|A vase of freshly cut lilacs sitting on a table|
in our drawing room at Darlington House
When we bought Darlington in the late 1990s the property had a four or five groups of lilacs that had been planted many years beforehand, some possibly dating to the nineteenth century. They had not been tended in a long time and were, in most cases, rangy, malnourished, and in need of attention. We pruned back, fed, and reconditioned those that we could. Over time, we replaced those that were beyond redemption with new (albeit old-fashioned), vigorous specimens, which are now—after more than five or so years in some cases—just coming into maturity. They are covered this year with an abundance of plump, highly perfumed and exquisitely beautiful blossoms. It is heavenly.
We bought all of the lilacs that we've added to our property (along with the trees and shrubs we've planted over the years, too) from Windy Hill Farm in Great Barrington, Massachusetts. Windy Hill is a highly respected purveyor of unusual and rare plants, trees, and shrubs. It is owned and run by Dennis and Judy Mareb. We are fortunate to work closely with Windy Hill, where we are regular customers, and have come to know, trust, and like Dennis, who we consider to be a friend.
Several weekends ago Boy and I visited our friends Francesca Montmore and Jasper Lambert in Swarthmore, Pennsylvania, where Francesca lives in a rambling house on a leafy lane. The lilacs there were in full bloom. It was lovely.
The weekend was full of amusing conversation and included much laughter (at least once to the point of tears) and an abundance of clever banter and babbling. The four of us particularly enjoy wordplay, language, and the pronunciation of words, including what is considered to be correct and incorrect usage and pronunciation, and how those might vary regionally.
Francesca is a Charlestonian aristocrat of ancient and distinguished lineage. She enjoys telling stories about her colorful family and ancestors, some of which are extremely funny. She is smart as a whip, has a devilish sense of humor, and is jolly good company. She is also given to making pronouncements (not unlike Reggie, I might add).
"My grandmother always said that people who pronounce 'lilac' any other way than with the primary emphasis on the first syllable are common," she said with a wicked, self-satisfied smile. "I was taught to pronounce it 'LIE-leck' as the only correct way to say it, as opposed to 'lie-LACK', which is how these awful people here in Pennsylvania say it in their vile mid-Atlantic accents—one of the ugliest in America, I might add. Tell me, how do you pronounce 'lilac'?" she asked, turning to the three of us.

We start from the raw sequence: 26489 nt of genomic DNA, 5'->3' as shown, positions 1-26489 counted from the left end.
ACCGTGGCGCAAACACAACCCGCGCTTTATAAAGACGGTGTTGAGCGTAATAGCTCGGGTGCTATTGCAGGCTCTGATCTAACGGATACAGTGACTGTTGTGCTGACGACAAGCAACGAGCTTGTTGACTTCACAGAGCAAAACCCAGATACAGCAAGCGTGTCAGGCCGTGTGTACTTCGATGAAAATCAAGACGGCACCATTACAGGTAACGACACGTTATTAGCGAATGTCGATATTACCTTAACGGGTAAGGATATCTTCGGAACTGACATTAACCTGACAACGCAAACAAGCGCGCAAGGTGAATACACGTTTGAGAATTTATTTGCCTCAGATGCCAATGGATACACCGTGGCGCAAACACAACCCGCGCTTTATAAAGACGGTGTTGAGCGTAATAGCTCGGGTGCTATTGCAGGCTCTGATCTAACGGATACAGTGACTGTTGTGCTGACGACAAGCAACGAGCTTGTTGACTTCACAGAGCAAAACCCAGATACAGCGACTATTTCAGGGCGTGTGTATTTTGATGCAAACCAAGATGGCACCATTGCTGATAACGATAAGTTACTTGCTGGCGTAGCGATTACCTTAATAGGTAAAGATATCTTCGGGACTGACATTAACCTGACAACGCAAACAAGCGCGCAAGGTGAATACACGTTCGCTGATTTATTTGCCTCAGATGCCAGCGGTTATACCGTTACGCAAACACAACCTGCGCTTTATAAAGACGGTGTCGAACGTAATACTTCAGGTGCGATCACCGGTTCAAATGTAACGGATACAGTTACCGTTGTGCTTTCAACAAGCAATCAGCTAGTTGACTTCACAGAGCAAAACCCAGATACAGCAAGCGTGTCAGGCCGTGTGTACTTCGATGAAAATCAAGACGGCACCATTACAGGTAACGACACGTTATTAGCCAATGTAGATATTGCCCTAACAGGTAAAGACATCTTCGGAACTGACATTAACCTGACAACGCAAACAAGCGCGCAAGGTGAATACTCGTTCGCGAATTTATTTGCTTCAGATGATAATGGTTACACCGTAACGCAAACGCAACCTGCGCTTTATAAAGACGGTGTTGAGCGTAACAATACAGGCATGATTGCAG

Needless to say we all blanched, because—Heavens!—we were afraid of betraying our more common origins than Francesca's if we pronounced it any differently than she did. There was also a certain amount of confusion, since none of us had actually stopped to consider how we pronounced "lilac" until Francesca had asked us. I, for one, couldn't recall which syllable I emphasized, or whether I pronounced the second syllable to rhyme with "leck," "lick," or "lack." Neither could Boy or Jasper.
So the three of us stood around stupidly saying and repeating variations on "LIE-leck," "LIE-LECK," "LIE-LICK," "LIE-LACK," "lie-LACK," "LIE-LOCK," and "lie-LOCK," like so many jibbering fools in an effort to determine how it was we each pronounced Francesca's verbal landmine. I was helpless to determine how it was I pronounced it when I was doing so naturally, without the pressure of determining whether I was doing so in a manner that betrayed—and unmasked me for—my commonness. By that point I hadn't a clue how I pronounced "lilac"!
It was only later, when lying in bed revisiting this vexatious subject, that I determined that I naturally pronounced "lilac" similarly to the way Francesca's grandmother instructed her granddaughter to, except with a less languorous and lengthy emphasis on "LIE" as she did.
"Thank Heavens," I sighed to myself in relief, and—with this once and for all determined—I promptly rolled over and went to sleep.
Tell me, Dear Reader, how do you pronounce "lilac"?
All photographs by Boy Fenwick